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Giganews Wins $5.6M Against Perfect 10 Over Copyright Misadventure

Yesterday Austin-based Usenet provider Giganews was awarded more than $5.6 million in attorney’s fees and costs by a federal court in California, relating to its lengthy battle to exonerate itself of spurious infringement allegations from serial copyright litigant Perfect 10.  The court awarded fees in order to “discourage serial litigants from bringing unmeritorious suits and then unnecessarily driving up litigation costs in order to drive a settlement.”  (A statement by Giganews and link to the order are here.)

Represented by “high stakes” IP litigator Andrew Bridges of Fenwick & West, Giganews has been slugging it out with adult content purveyor Perfect 10 since 2011.

Perfect 10 is likely no stranger to copyright nerds; its litigation campaigns against a who’s-who of Internet properties in the previous decade yielded few victories for the company, but did lead to important precedents on intermediary liability and fair use, including search engines’ use of thumbnails.  (Some of these cases comprise the so-called Perfect 10 “trilogy”; including Perfect 10 v. Google, Inc., Perfect 10 v., Perfect 10 v. VISA, Perfect 10 v. CCBill LLC.)

As the district court noted in its ruling yesterday, Perfect 10 has been known to circumvent the DMCA takedown process:

Perfect 10 has a long, documented history of sending service providers inadequate takedown notices under the DMCA that fail to identify specific infringing material, and then bringing suit for the service providers’ failure to respond to deficient DMCA takedown notices…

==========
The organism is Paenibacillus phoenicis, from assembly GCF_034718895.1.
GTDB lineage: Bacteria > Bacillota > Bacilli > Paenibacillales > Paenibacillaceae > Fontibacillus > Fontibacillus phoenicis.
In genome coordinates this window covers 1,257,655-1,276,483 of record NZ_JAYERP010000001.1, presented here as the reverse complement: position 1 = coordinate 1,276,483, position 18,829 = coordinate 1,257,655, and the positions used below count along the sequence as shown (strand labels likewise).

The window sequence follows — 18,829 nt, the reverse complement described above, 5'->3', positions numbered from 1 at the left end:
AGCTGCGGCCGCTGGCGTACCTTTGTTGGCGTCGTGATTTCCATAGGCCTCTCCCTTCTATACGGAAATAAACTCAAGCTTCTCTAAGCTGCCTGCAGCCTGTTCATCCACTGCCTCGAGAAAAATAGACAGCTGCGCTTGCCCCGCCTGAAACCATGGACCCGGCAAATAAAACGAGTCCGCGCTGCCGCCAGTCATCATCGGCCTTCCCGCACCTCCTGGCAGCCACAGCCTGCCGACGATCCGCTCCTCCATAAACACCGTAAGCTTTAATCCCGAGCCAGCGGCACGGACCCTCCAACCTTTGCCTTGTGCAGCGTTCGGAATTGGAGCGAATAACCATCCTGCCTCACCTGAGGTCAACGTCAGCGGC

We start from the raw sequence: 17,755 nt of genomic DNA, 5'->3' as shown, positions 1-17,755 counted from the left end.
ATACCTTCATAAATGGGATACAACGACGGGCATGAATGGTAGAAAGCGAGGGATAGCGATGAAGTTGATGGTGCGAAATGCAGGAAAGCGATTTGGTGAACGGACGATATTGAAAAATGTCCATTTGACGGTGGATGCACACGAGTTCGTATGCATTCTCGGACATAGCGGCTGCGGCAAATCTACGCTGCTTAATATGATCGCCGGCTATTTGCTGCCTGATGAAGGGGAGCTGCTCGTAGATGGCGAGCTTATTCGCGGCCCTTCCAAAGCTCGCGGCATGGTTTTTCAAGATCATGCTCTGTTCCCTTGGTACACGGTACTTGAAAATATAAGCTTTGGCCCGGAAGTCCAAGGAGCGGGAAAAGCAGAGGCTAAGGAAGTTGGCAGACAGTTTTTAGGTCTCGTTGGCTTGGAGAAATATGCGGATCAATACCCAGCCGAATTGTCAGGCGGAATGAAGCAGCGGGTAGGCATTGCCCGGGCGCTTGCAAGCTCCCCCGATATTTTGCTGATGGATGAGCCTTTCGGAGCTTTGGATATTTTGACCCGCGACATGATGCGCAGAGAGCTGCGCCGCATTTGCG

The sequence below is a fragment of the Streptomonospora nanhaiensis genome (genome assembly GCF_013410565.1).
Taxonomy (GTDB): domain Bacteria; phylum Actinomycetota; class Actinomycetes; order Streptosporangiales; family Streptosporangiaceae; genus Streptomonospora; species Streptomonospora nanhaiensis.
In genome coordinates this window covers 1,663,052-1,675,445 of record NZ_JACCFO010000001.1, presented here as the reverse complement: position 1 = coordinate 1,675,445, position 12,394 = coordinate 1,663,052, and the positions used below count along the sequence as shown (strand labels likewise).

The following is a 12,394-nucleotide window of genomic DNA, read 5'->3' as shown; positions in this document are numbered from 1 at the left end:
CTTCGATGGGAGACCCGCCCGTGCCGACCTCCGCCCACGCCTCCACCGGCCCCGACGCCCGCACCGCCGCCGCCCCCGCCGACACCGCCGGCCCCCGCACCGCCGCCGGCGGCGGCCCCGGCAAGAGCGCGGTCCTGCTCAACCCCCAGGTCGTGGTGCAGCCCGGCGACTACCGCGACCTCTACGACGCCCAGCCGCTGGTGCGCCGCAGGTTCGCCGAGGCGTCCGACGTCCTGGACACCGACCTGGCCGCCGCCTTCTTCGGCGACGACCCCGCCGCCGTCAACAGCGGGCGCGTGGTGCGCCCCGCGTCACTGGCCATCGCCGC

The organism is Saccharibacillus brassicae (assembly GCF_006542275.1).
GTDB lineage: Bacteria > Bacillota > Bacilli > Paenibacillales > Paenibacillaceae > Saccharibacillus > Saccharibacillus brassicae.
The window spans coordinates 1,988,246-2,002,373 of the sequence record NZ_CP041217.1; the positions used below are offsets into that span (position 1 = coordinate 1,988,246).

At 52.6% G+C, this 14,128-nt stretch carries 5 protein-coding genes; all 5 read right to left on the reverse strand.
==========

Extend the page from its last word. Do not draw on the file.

Perfect 10’s behavior was not the sort of DMCA abuse we’ve previously described here at DisCo; the company’s goal wasn’t to suppress speech or criticism.  Rather, the goal was to create the appearance of having complied with the DMCA’s notice and takedown process, so as to allow it to bring a federal suit.  By making formalistic efforts to comply which did not actually assist the online service with removing Perfect 10’s content, Perfect 10 could claim to have ‘checked the box’ and yet still head to the courthouse and demand statutory damages.

“A successful defense of a copyright infringement action,” Chief Justice Rehnquist once wrote, “may further the policies of the Copyright Act every bit as much as a successful prosecution of an infringement claim by the holder of a copyright.”  Speaking for the court in the case Fogerty v. Fantasy, Inc., Rehnquist was describing the travails of musician John Fogerty (of Creedence Clearwater Revival fame) who successfully defended against allegations that he infringed himself in a case that once rivaled the recent Blurred Lines” litigation for copyright strangeness.

As I explained when testifying before Congress about copyright remedies last year, troll-like cases are not uncommon when it comes to pornographic content.  Federal courts have increasingly expressed concerns about “trollish” behavior, but there have been fewer instances where judges awarded fees to discourage misconduct.  (DisCo has previously covered some of these cases.)  Perhaps the most notorious litigant has been Prenda, the subject of Joe Mullin’s comprehensive Who’s Behind Prenda Law? series.

Like Perfect 10, Prenda was also the subject of court-ordered penalties — although it is by no means clear that the victims of either litigation campaign will ever recover the full compensation that they have been ordered.

Intellectual Property

The Internet enables the free exchange of ideas and content that, in turn, promote creativity, commerce, and innovation. However, a balanced approach to copyright, trademarks, and patents is critical to this creative and entrepreneurial spirit the Internet has fostered. Consequently, it is our belief that the intellectual property system should encourage innovation, while not impeding new business models and open-source developments.